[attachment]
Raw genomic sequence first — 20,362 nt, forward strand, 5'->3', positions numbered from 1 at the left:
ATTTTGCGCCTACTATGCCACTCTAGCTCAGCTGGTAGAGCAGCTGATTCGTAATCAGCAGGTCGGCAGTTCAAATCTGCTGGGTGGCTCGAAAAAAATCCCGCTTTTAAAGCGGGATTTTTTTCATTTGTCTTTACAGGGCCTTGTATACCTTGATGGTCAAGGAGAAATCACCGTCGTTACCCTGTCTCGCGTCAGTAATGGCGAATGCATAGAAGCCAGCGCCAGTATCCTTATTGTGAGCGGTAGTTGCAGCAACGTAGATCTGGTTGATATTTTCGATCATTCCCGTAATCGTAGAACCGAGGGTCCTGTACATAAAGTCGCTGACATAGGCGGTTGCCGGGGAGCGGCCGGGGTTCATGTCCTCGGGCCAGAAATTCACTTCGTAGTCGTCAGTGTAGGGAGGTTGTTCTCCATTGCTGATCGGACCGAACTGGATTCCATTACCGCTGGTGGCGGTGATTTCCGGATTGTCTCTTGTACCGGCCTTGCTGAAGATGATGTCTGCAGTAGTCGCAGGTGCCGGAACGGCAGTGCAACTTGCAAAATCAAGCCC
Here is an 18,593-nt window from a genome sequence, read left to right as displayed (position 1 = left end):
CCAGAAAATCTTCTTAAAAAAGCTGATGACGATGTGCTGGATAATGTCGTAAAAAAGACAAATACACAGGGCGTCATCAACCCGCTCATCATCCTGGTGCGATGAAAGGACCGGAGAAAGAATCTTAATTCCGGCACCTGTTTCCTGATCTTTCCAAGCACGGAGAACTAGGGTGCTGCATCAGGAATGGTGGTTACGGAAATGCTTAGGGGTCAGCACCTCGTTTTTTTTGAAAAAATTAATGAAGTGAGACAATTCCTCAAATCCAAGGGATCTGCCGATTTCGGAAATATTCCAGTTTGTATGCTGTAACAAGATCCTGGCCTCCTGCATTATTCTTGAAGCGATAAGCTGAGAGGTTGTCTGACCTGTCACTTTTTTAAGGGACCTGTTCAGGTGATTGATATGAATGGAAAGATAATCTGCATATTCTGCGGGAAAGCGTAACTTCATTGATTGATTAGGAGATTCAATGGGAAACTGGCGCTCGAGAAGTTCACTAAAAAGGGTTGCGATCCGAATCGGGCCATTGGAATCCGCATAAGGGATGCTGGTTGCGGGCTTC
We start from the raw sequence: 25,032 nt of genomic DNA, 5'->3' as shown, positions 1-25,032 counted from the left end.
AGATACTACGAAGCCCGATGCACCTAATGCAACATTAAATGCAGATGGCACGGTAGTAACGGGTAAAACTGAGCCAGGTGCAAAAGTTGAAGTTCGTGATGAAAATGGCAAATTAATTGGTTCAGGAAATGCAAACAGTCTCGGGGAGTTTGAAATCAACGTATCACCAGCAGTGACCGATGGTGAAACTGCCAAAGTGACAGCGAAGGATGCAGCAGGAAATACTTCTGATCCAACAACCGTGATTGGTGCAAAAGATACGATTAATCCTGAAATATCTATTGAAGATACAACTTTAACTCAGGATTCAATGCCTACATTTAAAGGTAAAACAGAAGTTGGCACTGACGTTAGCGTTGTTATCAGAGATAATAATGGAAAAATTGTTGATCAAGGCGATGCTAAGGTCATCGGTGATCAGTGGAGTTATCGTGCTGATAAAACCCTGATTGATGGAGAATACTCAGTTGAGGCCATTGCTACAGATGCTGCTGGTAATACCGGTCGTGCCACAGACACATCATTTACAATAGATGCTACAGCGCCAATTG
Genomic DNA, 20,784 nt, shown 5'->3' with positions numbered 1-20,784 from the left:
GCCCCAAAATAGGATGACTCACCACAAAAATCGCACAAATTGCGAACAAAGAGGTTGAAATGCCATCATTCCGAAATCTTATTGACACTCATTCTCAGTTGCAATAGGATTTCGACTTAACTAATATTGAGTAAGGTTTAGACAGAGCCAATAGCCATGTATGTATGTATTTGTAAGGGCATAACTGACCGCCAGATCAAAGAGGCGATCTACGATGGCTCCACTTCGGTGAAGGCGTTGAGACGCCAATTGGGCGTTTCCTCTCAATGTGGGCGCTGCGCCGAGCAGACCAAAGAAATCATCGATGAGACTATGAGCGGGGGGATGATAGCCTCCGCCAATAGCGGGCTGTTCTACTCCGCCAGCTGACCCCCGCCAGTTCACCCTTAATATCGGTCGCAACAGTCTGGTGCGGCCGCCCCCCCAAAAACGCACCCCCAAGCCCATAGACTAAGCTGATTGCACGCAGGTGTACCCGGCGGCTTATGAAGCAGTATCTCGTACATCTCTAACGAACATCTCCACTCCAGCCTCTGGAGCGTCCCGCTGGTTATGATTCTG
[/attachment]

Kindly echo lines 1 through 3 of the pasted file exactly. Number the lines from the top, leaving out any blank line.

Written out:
Raw genomic sequence first — 20,362 nt, forward strand, 5'->3', positions numbered from 1 at the left:
ATTTTGCGCCTACTATGCCACTCTAGCTCAGCTGGTAGAGCAGCTGATTCGTAATCAGCAGGTCGGCAGTTCAAATCTGCTGGGTGGCTCGAAAAAAATCCCGCTTTTAAAGCGGGATTTTTTTCATTTGTCTTTACAGGGCCTTGTATACCTTGATGGTCAAGGAGAAATCACCGTCGTTACCCTGTCTCGCGTCAGTAATGGCGAATGCATAGAAGCCAGCGCCAGTATCCTTATTGTGAGCGGTAGTTGCAGCAACGTAGATCTGGTTGATATTTTCGATCATTCCCGTAATCGTAGAACCGAGGGTCCTGTACATAAAGTCGCTGACATAGGCGGTTGCCGGGGAGCGGCCGGGGTTCATGTCCTCGGGCCAGAAATTCACTTCGTAGTCGTCAGTGTAGGGAGGTTGTTCTCCATTGCTGATCGGACCGAACTGGATTCCATTACCGCTGGTGGCGGTGATTTCCGGATTGTCTCTTGTACCGGCCTTGCTGAAGATGATGTCTGCAGTAGTCGCAGGTGCCGGAACGGCAGTGCAACTTGCAAAATCAAGCCC
Here is an 18,593-nt window from a genome sequence, read left to right as displayed (position 1 = left end):